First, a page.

Skip to content

Northface 50 Miles Redemption

December 8, 2011

Part I can be found here.

“Redefine your limits”

Last year, Northface was my first attempt into this crazy world of “ultra running”. My first 5-0 miler. Little did I know, a year later, I would come back to this exact place and try the course again. I wanted revenge on the course that sucked almost 13 hours of my life away. Redemption at something I should have and could have conquered last year. It’s not like I didn’t finish the race, I ran the last part of the race in misery, slugging my legs through the mud counting the miles until I was done and I vowed to never ever come back again. I guess it was really a ego thing going into this race, wanting to prove to myself that I was as tough as I make myself sound in my head. If I could run 30 miles on tough terrain for 3 consecutive days, Northface has nothing on me…

Truth be told, I was scared shitless going into this race.

Pre-race

I kept reading last year’s race recap the week leading up to this race, asking myself why the hell I was doing this again. Needless to say, I was very hesitant to sign up for this race, but I knew I had to do it again and I wanted to be there to see my friends finish their first 50 miler and 50K’s that weekend. The days leading up to this race, I started to get a cold, the snuffles and sore throat. After the disaster aka Montana de Oro, I was convinced I was going to drop to the 50K distance. However, even with a cold and last year’s experience looming over my head, I didn’t have it in me to drop to the 50K and “wimp out”. I somehow told myself that I could tough it out and was determined to run come race day.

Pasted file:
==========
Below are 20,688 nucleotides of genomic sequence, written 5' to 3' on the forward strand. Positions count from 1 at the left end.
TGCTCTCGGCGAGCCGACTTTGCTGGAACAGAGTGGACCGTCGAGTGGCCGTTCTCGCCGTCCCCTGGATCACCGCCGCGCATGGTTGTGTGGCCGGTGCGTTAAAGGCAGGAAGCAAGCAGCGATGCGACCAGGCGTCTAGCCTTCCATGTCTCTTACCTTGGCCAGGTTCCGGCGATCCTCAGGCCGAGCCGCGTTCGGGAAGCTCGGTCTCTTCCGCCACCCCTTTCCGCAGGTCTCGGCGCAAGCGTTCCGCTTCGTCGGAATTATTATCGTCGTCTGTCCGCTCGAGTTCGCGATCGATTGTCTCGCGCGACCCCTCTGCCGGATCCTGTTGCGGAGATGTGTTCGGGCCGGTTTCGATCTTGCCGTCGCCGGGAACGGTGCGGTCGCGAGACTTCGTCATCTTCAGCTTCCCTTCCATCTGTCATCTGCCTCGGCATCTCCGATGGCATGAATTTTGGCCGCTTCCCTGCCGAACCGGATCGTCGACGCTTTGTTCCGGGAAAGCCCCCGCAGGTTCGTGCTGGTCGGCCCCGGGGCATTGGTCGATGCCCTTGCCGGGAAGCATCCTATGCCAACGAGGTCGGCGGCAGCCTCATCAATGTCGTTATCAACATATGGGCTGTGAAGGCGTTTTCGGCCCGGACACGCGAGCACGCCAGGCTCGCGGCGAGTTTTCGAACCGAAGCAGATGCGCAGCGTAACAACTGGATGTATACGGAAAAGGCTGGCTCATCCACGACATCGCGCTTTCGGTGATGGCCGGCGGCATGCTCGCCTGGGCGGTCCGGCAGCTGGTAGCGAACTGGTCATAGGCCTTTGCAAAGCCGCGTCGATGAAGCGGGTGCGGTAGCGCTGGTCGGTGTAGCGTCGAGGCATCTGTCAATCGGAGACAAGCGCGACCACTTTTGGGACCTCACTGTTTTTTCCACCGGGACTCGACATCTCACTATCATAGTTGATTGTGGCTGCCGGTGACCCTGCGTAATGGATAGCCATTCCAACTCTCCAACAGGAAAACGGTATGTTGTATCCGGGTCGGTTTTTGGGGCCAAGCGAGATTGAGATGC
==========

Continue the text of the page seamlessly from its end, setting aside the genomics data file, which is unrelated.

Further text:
Great swag, as usual

The Race

Miles 1-18

Race morning started off just like last year, 2:30AM wake-up and we were at the shuttles by 4AM. The race started at 5AM in the Marin Headleads in San Francisco. It was a chilly morning, but the weather this year was supposed to be nice and cool with zero rain in the forecast. A total improvement from last year’s balmy, cold and rainy weather. The race started and I must have lined myself up close to the very front. We all had our headlamps on as we took off on a paved road for the first mile. We climbed up the switchbacks in the dark, listening to each others feet hitting the ground and the beeping of watches going off every mile. Just like last year, I loved seeing a flood of headlamps behind me as we were climbing.

It was an incredible sight to see that many dedicated runners on this tough course. I blazed through the first 9 miles at 1:30:49 even though I wasn’t feeling very good and could feel my energy waning. My throat was very sore from breathing through my mouth and my nose was so stuffed up. I contemplated dropping out at the first real aid station at Tennessee Valley, but convinced myself to suck it up and at least go to the 50K mark before dropping out. I slowed down significantly and focused on getting to the next aid at Muir Beach. We climbed 400 ft over the next half mile and before hitting Pirates Cove. I remember standing there last year in total awe staring out into the ocean.

This was a beautiful single track winding high above the Pacific Ocean. There was a killer downhill getting into Muir Beach. Last year I thought to myself that it would really suck if we had to climb back up this exact hill. 30 miles later, we were coming back up the hill in the opposite direction. Note: always study the course map. I knew better this year and prepped myself mentally for the latter half of the race. You know how they say the race starts at Mile 20 in a marathon? Well, in this case, it was from Mile 28-50 when the “real race” started. It was at Muir Beach did my two friends, Jack and Marshall, catch up to me. They looked great and I was still feeling pretty crappy. We hit the paved road for a little bit, “man sandwiched” between 4 boys, before getting into the Redwood Creek Trail to the next aid, Cardiac. This section of the course has a number of turns at the start, but ultimately we enjoyed simultaneous views of San Francisco Bay, and Pacific while running along the edge of Muir Woods.

Mile 18-28